TD Eamon Ryan, the leader of Ireland's Green Party, apologized today after he used the n-word in the Dáil on Thursday while referencing an Irish Times op-ed on racism in Ireland.

Ryan used the word while speaking out against racism in Irish society and cited an opinion piece that was published today, June 11, in The Irish Times. 

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Sean Gallen, who authored the op-ed for The Irish Times, wrote about his experiences growing up black in Ireland. The n-word was replaced with asterisks throughout his piece.

Speaking during the Statements and Questions and Answers to the Taoiseach session on Thursday, TD Ryan raised the issue of racism in Ireland and how the country can work against it.

Ryan said: "In the newspaper today, there was a young Irish man Sean Gallen giving his experience of being 'othered,' from the age of six being given that name, 'You n*****,' and explaining that sense to him how it completely undermines people."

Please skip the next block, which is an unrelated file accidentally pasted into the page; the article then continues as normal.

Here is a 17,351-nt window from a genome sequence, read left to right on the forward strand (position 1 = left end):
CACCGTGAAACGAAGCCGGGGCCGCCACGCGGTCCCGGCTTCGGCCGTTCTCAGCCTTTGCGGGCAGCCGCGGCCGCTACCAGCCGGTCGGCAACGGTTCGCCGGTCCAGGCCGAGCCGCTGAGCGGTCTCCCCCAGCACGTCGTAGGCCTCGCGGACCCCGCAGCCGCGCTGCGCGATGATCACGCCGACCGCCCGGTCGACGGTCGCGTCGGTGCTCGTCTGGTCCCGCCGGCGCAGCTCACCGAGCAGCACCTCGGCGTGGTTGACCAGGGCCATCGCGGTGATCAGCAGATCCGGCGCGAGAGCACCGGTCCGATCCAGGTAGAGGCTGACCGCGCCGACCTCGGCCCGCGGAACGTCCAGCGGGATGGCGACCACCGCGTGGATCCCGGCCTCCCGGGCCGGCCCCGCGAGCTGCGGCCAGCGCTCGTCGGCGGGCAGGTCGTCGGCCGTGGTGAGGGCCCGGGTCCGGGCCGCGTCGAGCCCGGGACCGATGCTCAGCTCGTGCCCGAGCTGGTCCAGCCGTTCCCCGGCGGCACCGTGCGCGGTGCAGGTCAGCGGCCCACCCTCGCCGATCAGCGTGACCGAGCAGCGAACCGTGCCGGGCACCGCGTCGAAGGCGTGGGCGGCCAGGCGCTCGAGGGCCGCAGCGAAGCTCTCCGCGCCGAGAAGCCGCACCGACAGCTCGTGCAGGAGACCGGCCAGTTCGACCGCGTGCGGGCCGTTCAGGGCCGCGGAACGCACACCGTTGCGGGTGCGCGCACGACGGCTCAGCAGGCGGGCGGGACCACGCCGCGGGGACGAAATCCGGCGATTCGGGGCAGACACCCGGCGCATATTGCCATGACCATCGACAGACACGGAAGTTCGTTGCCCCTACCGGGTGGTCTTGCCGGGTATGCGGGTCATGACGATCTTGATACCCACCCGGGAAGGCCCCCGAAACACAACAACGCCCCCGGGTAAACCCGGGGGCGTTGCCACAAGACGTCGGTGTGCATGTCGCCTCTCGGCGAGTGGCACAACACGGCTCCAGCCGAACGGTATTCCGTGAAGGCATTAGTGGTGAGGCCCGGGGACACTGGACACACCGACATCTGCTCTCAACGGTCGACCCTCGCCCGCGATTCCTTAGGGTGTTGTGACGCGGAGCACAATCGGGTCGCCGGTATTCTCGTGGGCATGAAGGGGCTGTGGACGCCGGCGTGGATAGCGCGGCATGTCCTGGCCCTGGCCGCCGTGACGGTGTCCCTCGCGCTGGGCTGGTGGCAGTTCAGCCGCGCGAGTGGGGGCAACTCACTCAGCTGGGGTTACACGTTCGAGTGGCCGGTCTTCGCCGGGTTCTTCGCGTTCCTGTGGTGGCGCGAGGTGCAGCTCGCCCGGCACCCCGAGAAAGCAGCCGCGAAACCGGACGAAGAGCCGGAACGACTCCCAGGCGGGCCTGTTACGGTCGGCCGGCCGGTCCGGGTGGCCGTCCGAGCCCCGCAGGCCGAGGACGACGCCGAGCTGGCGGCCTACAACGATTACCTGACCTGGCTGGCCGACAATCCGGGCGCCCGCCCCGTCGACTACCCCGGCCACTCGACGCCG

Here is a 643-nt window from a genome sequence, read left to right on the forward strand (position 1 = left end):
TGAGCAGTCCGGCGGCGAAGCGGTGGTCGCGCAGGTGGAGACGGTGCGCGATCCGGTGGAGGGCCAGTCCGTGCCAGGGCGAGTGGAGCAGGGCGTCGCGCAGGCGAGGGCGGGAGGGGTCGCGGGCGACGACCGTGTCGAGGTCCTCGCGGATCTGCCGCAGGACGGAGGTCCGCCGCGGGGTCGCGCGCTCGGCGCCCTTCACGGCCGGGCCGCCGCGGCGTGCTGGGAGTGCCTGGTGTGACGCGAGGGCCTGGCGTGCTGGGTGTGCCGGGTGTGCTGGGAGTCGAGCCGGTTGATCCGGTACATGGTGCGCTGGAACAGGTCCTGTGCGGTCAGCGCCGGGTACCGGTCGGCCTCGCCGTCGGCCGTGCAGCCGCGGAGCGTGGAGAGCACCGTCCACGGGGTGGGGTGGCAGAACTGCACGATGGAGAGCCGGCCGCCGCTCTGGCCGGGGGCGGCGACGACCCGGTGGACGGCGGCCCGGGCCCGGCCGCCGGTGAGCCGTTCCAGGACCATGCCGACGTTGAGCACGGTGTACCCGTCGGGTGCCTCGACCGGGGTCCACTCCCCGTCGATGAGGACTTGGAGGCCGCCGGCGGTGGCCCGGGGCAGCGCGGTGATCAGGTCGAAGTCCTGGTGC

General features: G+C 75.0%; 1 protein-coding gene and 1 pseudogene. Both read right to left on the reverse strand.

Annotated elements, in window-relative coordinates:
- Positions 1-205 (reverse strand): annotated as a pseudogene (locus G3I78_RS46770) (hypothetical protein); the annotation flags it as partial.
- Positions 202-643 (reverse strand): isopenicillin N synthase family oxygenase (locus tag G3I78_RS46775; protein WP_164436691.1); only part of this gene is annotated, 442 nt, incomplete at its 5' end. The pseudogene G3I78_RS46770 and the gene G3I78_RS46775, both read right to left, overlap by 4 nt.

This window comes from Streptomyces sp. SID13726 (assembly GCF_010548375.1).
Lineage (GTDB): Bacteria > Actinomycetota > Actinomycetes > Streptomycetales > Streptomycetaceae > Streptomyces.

The Green Party leader has since tweeted an apology for using the racial slur: 

I made a speech in the Dáil today about the scourge of racism in our society. In quoting from an article I read this morning, I repeated a racial slur, and I was completely wrong to do so. I want to apologise for any hurt caused. I know this particular word should never be used.

— Eamon Ryan (@EamonRyan) June 11, 2020

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Green Party councilor Daniel Whooley criticized his party leader in a statement on Twitter on Thursday afternoon. 

Whooley said that Ryan's comments were "morally reprehensible" and that the n-word should never be used regardless of context. 

My statement on Eamon Ryan's comments in Dáil Éireann this afternoon.

— Cllr. Daniel Whooley ♻️ (@DanielWhooley) June 11, 2020

Ryan is currently in a Green Party leadership battle with fellow TD Catherine Martin. The current leader reportedly has just 52% of Green Party councilors, with Catherine Martin polling at 48% at present. 

The Green Party is also negotiating a deal to form a Government with Fianna Fáil and Fine Gael following February's election.  

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